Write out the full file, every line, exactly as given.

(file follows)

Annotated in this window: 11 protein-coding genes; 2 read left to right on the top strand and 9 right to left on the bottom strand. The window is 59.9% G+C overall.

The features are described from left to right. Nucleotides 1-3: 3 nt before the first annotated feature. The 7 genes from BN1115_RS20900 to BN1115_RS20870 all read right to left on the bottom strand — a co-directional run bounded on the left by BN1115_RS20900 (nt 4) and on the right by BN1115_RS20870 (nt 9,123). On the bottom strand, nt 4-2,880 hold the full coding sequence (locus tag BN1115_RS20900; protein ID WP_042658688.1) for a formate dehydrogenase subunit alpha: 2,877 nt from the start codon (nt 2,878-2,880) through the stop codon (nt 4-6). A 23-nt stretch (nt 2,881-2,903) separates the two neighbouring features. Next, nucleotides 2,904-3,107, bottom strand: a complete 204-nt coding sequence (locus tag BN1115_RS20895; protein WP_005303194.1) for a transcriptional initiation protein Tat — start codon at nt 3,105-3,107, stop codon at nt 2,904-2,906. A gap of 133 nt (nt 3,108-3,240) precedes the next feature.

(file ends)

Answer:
Annotated in this window: 11 protein-coding genes; 2 read left to right on the top strand and 9 right to left on the bottom strand. The window is 59.9% G+C overall.

The features are described from left to right. Nucleotides 1-3: 3 nt before the first annotated feature. The 7 genes from BN1115_RS20900 to BN1115_RS20870 all read right to left on the bottom strand — a co-directional run bounded on the left by BN1115_RS20900 (nt 4) and on the right by BN1115_RS20870 (nt 9,123). On the bottom strand, nt 4-2,880 hold the full coding sequence (locus tag BN1115_RS20900; protein ID WP_042658688.1) for a formate dehydrogenase subunit alpha: 2,877 nt from the start codon (nt 2,878-2,880) through the stop codon (nt 4-6). A 23-nt stretch (nt 2,881-2,903) separates the two neighbouring features. Next, nucleotides 2,904-3,107, bottom strand: a complete 204-nt coding sequence (locus tag BN1115_RS20895; protein WP_005303194.1) for a transcriptional initiation protein Tat — start codon at nt 3,105-3,107, stop codon at nt 2,904-2,906. A gap of 133 nt (nt 3,108-3,240) precedes the next feature.